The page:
Manitoba First Nation takes stake in medical cannabis company

A Manitoba First Nation is making a major investment in a Canadian company that operates medical cannabis clinics, adding itself to a growing list of indigenous communities getting involved in the MMJ sector.

The Opaskwayak Cree Nation, located 530 kilometers (329 miles) northwest of Winnipeg, Manitoba, has purchased 3 million Canadian dollars ($2.5 million) worth of National Access Cannabis’ shares, or about 10% of the company, CBC News reported.

National Access Cannabis, based in Calgary, Alberta, began trading Friday on the TSX Venture Exchange under the symbol NAC.

NAC operates 10 medical marijuana clinics across the country.

Opaskwayak Cree Nation and its investors are counting on provincial governments allowing the private sector to sell cannabis to customers, instead of government-run distributors, CBC News reported.

That would give First Nations and indigenous communities the opportunity to participate in the retail side of the cannabis industry.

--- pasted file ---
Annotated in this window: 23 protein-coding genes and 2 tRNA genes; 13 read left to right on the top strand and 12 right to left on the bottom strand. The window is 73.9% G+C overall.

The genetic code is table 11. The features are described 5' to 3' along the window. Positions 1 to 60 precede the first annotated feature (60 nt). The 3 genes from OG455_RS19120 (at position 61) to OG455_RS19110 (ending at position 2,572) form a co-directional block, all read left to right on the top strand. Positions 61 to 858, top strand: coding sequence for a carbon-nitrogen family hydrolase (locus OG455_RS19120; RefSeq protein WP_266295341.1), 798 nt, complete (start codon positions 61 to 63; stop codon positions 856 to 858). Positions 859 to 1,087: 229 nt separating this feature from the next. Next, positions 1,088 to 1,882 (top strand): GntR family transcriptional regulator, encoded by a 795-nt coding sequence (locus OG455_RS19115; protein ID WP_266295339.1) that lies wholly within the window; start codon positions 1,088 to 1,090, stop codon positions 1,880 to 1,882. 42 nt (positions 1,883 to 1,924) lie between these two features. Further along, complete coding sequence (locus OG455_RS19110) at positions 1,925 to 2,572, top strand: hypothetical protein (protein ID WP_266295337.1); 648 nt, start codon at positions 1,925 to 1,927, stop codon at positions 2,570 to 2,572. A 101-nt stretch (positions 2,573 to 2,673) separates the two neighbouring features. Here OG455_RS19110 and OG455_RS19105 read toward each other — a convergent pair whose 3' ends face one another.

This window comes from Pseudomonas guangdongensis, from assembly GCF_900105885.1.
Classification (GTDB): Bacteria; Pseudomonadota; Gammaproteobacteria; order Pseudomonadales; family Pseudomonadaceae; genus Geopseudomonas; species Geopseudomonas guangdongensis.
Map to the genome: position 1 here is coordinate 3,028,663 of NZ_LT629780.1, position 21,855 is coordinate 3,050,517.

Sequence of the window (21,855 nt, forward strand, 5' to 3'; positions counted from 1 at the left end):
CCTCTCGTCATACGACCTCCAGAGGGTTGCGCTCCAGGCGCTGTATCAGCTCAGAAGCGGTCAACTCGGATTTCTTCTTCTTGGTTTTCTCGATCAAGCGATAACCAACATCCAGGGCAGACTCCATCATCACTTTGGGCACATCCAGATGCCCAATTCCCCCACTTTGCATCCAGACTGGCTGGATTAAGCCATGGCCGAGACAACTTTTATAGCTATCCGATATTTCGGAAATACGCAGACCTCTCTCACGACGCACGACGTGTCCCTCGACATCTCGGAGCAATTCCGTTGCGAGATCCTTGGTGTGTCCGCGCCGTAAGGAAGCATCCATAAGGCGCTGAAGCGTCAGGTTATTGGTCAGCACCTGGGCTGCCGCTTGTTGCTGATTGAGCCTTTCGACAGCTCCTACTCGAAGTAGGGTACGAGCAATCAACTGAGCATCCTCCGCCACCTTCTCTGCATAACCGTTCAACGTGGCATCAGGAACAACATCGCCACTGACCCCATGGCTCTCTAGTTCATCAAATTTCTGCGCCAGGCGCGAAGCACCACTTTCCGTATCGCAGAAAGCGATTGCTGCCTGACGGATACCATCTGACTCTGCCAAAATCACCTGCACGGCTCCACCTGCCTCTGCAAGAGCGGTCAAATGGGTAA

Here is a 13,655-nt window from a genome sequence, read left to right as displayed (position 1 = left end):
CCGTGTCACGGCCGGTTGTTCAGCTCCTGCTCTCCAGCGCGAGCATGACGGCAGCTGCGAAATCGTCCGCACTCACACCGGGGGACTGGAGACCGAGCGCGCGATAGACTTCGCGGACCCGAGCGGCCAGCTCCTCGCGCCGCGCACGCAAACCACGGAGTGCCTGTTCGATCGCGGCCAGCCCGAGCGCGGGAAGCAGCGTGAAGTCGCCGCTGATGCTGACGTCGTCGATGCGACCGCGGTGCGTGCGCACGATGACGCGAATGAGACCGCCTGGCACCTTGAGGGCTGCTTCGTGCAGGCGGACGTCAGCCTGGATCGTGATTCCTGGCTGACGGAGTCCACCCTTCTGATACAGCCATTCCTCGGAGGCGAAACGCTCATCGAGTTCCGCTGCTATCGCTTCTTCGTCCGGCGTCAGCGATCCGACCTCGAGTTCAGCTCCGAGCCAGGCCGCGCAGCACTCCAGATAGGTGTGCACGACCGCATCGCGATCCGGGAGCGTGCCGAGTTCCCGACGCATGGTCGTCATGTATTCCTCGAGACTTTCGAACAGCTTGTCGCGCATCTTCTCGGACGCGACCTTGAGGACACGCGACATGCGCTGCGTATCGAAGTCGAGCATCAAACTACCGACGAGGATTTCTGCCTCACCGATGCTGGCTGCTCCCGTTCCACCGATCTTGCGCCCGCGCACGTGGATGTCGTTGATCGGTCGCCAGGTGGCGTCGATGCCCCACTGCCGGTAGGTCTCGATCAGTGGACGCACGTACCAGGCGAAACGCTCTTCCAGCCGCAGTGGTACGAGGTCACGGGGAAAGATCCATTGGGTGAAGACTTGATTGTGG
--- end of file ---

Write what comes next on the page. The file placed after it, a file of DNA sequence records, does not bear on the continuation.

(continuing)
However, four provinces — Ontario, Quebec, New Brunswick and Prince Edward Island — have announced or are leaning toward a government-run retail monopoly.

Opaskwayak Cree Nation joins a growing list of indigenous involvement in the cannabis industry:

  • Indigenous Roots, a joint venture with Cronos Group, was launched last December to provide medical cannabis to First Nation patients.
  • Wahgoshig First Nation, located 600 kilometers north of Toronto, invested $2 million in DelShen Therapeutics as part of an extensive community benefits agreement.
  • The Mohawk Council of Kahnawake, located beside Montreal, is currently exploring the possibility of partnering in licensed cannabis production.
  • The Siksika First Nation, located 100 kilometers east of Calgary, has applied to Health Canada to become a medical marijuana producer.